Maggie Q has been doing martial arts for many years, which is evident in her new CW series Nikita. Based on the movie and TV show La Femme Nikita, Maggie portrays a young assassin set on bringing down the organization that trained her to be a killer.
Maggie initially gained fame in Hong Kong action thrillers such as Gen-Y Cops and Naked Weapon. Returning to the States, she has been seen in Mission Impossible III, Live Free or Die Hard and Balls of Fury.
I spoke with Maggie recently about her new venture as Nikita.
You’ve starred in many martial arts movies. Does your physical regimen have to be amped up significantly when you do a series like this?
You have to. Shane (West, her co-star in the series) had to do this fight, and he had to learn it really quickly, and he was really sore. And I thought about it, we have both done action movies. He’s done TV.
I have never done TV, but we’ve never done an action television show, which is a whole other deal. So really your level never goes down. You have to be on your game all the time. We have action in every episode, there’s no time to go, ‘Well, I’m going to let myself go for a second, and then I’m going to bring the level back.’
Do you find yourself slinking home at night and just crawling into bed?
I don’t do anything else but sleep when I’m not working. I have no life. I’m no fun. All I want to do is sleep and get ready for the next day. It’s awesome.
Have they spaced out the action sequences for you with an episode that you don’t have to do so many things closer together, so you can take a breath while you’re shooting?
I feel like I can breathe. When I started in film, I was living and working in Asia, and I swear to you, when we did films there, it was so fast. It was much like TV. They did films sometimes in two weeks, and so I actually realize now that I’m very used to this pace, and I kind of enjoy focusing, getting it out of the way, and saying, ‘Let’s get going.’
Which worries you more? Knowing that you have a day where you’re going to have to shoot a big action scene or a big emotional scene with a lot of dialogue?
You know what worries me, doing them on the same day, which we do sometimes because TV is so fast. You’re here and then you’re there, and sometimes you don’t know where you are!
Have you had any big injuries?
I’ve had everything. It’s ridiculous. I haven’t broken anything, but I’ve cracked and fractured a lot of different body parts.
In the pilot you get to dress up and wear an elegant gown. Is that fun for you or is it just an annoyance because it takes so much time to do?
I’ve gotten to that point where I’m so used to being sweaty and wearing pants and sitting like a guy in boots, when I’m dressed up and people are touching me up and doing the whole thing, I’m less comfortable doing that. I like to wear less makeup and be tougher. The primp stuff I think is exciting for people, but it’s less exciting for me.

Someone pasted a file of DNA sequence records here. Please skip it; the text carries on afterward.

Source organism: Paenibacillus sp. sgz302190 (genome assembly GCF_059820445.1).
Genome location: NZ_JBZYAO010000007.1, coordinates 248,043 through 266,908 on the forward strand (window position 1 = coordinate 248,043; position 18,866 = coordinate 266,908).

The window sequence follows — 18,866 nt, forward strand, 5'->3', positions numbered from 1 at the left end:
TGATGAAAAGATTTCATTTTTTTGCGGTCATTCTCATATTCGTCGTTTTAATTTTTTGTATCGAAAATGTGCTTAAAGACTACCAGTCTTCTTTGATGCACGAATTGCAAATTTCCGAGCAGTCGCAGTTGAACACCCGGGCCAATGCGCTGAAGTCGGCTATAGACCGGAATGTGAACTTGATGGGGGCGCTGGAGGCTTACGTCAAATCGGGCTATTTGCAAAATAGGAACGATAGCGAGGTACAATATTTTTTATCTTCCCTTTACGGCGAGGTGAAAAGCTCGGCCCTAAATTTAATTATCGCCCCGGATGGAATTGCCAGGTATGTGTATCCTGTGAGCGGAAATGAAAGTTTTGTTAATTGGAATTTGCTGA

I like low maintenance. It’s about the characters. It’s about the acting. It’s about the story, it’s not about blush!
Are there any female action stars that you admire?
Angelina Jolie is a perfect example. I remember seeing promotions for Salt and getting really excited and hoping that it did well. It’s good for females in the industry to be able to headline and carry something that traditionally men carried, which didn’t happen before. They’re using incredible actors now in these big action roles.
You see Angelina Jolie in a movie like Salt and she’s very believable, but not because she’s super tough or has more muscles than the next girl. she’s an incredible actress, and that toughness comes from a place that’s very internal, which is the reason why she’s so good at what she does.
When I was living in Hong Kong, I looked to Michelle Yo and people like that. I admire them because it was the combination of things that they brought to screen that really worked. Not that I’m in that position, I know how hard it is, my admiration has just been heightened.
Can you talk about the relationship with your stunt coordinator Branko? There must be an inordinate level of trust there.
Yeah, you’re right, there has to be, for all of us. I really like him. He’s very straightforward. He picks up very quickly on what our strengths and weaknesses are.
I’m very vocal also with him about what I like and what I don’t like. So when Danny (Cannon, the series’ Executive Producer and Director) says it’s a dance, it really is. It’s like he’s my partner. We go through this sort of dance, and I say, ‘You’re stepping on my toes a little bit. This is what I need from you.’ And he’s like, ‘Okay. Well, this works better for me. What do you think about this?’
No one is good at everything, so you have to play up your strengths. So he does design (fights) based on what it is that looks better, because everybody looks different when they fight. Some people are more flexible than others. And there’s a level of trust because it’s a big safety issue too. So you have to have a close relationship, so I make sure I’m nice to him!